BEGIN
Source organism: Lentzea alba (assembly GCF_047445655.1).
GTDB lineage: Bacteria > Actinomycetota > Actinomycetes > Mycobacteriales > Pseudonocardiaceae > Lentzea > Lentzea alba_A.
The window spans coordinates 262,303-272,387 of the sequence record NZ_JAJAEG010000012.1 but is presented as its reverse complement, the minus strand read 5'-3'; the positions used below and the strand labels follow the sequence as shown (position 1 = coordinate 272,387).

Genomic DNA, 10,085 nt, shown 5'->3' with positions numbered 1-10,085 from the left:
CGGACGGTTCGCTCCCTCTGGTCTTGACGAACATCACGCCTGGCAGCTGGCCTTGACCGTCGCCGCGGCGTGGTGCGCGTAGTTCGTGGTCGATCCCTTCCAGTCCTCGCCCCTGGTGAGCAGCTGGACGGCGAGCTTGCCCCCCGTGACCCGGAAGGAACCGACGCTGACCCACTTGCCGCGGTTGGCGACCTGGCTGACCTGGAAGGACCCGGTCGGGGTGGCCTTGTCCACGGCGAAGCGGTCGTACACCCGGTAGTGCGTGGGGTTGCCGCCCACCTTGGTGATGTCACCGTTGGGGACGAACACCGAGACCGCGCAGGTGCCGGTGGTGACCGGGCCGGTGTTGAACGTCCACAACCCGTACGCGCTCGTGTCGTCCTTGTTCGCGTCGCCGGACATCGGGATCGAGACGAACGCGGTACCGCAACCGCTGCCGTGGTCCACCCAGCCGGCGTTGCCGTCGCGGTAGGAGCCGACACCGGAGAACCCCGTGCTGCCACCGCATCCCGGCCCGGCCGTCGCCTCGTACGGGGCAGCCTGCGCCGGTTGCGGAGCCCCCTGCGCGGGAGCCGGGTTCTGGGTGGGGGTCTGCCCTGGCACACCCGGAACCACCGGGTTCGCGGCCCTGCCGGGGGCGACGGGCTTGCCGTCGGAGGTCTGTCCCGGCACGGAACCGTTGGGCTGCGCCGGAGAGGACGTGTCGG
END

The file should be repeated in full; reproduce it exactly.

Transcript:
Source organism: Lentzea alba (assembly GCF_047445655.1).
GTDB lineage: Bacteria > Actinomycetota > Actinomycetes > Mycobacteriales > Pseudonocardiaceae > Lentzea > Lentzea alba_A.
The window spans coordinates 262,303-272,387 of the sequence record NZ_JAJAEG010000012.1 but is presented as its reverse complement, the minus strand read 5'-3'; the positions used below and the strand labels follow the sequence as shown (position 1 = coordinate 272,387).

Genomic DNA, 10,085 nt, shown 5'->3' with positions numbered 1-10,085 from the left:
CGGACGGTTCGCTCCCTCTGGTCTTGACGAACATCACGCCTGGCAGCTGGCCTTGACCGTCGCCGCGGCGTGGTGCGCGTAGTTCGTGGTCGATCCCTTCCAGTCCTCGCCCCTGGTGAGCAGCTGGACGGCGAGCTTGCCCCCCGTGACCCGGAAGGAACCGACGCTGACCCACTTGCCGCGGTTGGCGACCTGGCTGACCTGGAAGGACCCGGTCGGGGTGGCCTTGTCCACGGCGAAGCGGTCGTACACCCGGTAGTGCGTGGGGTTGCCGCCCACCTTGGTGATGTCACCGTTGGGGACGAACACCGAGACCGCGCAGGTGCCGGTGGTGACCGGGCCGGTGTTGAACGTCCACAACCCGTACGCGCTCGTGTCGTCCTTGTTCGCGTCGCCGGACATCGGGATCGAGACGAACGCGGTACCGCAACCGCTGCCGTGGTCCACCCAGCCGGCGTTGCCGTCGCGGTAGGAGCCGACACCGGAGAACCCCGTGCTGCCACCGCATCCCGGCCCGGCCGTCGCCTCGTACGGGGCAGCCTGCGCCGGTTGCGGAGCCCCCTGCGCGGGAGCCGGGTTCTGGGTGGGGGTCTGCCCTGGCACACCCGGAACCACCGGGTTCGCGGCCCTGCCGGGGGCGACGGGCTTGCCGTCGGAGGTCTGTCCCGGCACGGAACCGTTGGGCTGCGCCGGAGAGGACGTGTCGG